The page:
National construction employment remained largely unchanged in March, adding 6,000 net new jobs on a seasonally adjusted basis, according to analysis of U.S. Bureau of Labor Statistics data released today by Associated Builders and Contractors (ABC). The nonresidential construction sector added 13,300 net new jobs for the month, while the residential sector lost 7,600 net jobs.
“While today’s jobs report will be viewed primarily as a disappointment, nonresidential construction remains a bright spot, adding 13,000 jobs,” said ABC Chief Economist Anirban Basu. “Nonresidential construction’s growth is impressive given March’s colder weather, but it represents a slowing from the first two months of the year, when the sector averaged 29,100 net new jobs created per month.
“Total construction employment, hurt by job losses in the residential sector, also slowed in March from an average of 46,500 jobs per month in the first two months of 2017. Year-over-year total construction employment continued to easily outpace the overall economy, increasing by 2.6 percent from March 2016 compared to the broader nonfarm payroll expansion of 1.5 percent, signifying the industry’s economic health.
“A number of nonresidential segments performed particularly well from the perspective of job creation,” said Basu. “These included specialty trade contractors, who remained busy working on commercial construction projects, and heavy and civil engineering, which suggests a pickup in highway and street spending.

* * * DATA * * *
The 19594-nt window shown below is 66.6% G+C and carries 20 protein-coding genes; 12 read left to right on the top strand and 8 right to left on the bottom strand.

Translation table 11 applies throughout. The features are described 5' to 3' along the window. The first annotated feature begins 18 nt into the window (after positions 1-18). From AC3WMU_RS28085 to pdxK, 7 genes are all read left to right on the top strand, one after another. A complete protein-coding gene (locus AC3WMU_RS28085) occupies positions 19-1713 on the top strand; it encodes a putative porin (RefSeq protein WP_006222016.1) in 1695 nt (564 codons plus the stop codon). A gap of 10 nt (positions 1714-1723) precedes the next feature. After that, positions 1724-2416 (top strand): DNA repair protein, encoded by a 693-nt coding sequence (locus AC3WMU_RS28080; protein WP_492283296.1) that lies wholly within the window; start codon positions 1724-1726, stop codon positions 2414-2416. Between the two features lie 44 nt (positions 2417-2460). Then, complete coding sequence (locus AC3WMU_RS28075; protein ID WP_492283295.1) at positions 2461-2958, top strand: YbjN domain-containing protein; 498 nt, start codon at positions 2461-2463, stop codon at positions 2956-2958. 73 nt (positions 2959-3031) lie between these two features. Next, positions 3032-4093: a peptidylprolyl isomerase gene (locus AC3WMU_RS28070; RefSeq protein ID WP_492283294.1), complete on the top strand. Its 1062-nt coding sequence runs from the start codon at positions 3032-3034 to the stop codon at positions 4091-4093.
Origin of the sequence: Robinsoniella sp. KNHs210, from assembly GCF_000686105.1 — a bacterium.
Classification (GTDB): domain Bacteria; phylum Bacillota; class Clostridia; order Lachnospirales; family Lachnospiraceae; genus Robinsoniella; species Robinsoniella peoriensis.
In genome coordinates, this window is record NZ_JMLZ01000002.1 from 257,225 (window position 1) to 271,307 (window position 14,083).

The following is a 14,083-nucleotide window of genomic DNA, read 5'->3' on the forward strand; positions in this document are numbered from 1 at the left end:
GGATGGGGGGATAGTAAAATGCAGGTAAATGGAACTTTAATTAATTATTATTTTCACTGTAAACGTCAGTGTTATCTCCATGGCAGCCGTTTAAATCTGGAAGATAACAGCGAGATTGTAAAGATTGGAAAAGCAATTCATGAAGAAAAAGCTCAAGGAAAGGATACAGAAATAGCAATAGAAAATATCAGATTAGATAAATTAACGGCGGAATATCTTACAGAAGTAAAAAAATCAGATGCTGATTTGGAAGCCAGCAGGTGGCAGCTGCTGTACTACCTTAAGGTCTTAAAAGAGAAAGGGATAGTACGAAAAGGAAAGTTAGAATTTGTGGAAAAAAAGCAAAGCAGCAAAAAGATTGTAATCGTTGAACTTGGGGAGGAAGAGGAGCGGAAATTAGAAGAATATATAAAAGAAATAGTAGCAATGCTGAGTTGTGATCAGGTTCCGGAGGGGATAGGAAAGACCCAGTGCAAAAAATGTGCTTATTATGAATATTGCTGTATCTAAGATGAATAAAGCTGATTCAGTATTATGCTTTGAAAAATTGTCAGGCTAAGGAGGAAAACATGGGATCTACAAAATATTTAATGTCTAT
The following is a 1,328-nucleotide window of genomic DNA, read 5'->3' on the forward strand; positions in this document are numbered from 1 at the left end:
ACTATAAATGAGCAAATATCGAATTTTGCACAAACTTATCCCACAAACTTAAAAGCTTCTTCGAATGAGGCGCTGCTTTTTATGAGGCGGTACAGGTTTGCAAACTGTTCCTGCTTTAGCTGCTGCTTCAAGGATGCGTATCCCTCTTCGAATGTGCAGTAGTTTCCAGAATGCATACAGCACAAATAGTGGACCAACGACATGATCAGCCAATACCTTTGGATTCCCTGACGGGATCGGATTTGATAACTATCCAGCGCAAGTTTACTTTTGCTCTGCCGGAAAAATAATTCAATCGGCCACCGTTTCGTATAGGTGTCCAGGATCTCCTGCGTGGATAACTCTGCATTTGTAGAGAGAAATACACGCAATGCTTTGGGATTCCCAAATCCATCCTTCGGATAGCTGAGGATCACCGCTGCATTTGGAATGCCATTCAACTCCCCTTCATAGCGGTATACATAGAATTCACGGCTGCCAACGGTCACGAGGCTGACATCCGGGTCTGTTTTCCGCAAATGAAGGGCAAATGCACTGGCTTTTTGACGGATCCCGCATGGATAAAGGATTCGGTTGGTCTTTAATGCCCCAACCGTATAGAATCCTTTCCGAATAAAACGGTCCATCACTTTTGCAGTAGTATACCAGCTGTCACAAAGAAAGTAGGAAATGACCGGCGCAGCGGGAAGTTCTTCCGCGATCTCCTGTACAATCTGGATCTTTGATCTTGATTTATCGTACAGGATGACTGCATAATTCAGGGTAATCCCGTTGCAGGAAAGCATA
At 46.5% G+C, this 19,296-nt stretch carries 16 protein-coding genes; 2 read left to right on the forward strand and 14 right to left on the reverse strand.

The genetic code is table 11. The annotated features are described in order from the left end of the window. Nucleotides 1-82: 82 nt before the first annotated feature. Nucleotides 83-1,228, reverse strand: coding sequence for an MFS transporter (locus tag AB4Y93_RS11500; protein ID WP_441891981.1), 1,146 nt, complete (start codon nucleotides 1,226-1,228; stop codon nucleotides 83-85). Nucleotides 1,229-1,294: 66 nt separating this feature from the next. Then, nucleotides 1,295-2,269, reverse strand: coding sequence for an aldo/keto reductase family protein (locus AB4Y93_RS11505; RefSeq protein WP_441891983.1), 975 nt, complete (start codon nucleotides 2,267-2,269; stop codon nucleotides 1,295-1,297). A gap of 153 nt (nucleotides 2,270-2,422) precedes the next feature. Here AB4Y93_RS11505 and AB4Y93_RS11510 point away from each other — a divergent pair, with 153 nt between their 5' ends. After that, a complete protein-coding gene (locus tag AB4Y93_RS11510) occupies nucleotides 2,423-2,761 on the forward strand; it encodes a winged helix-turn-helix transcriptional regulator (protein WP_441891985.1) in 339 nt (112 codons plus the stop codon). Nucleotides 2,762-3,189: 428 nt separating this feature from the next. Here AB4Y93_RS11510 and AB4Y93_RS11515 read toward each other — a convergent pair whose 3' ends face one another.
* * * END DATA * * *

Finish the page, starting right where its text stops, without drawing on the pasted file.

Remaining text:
“With the nation’s unemployment rate now at just 4.5 percent, there is little reason to believe that securing construction talent is set to become easier,” said Basu. “In fact, the skilled worker shortages already experienced by many contractors are likely to become more severe as the year proceeds. The average contractor can therefore anticipate sharper compensation cost increases, particularly as firms securing new work scramble to put together project teams.”
The construction industry unemployment rate, which is available only on a nonseasonally adjusted basis, fell by 0.4 percent in March and now stands at 8.4 percent. The national unemployment rate fell by 0.2 percent and now stands at 4.5 percent.
March 2017 Construction Employment
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Construction unemployment rates were down in 25 states and unchanged in four in February on a year-over-year basis, according to analysis released today by Associated Builders and Contractors (ABC). The national not seasonally adjusted (NSA) construction unemployment rate of 8.8 percent was up 0.1 percent from February 2016, according to data from the U.S. Bureau of Labor Statistics (BLS).
Since these industry-specific rates are not seasonally adjusted, the best approach is to evaluate the national and state-level unemployment rates on a year-over-year basis.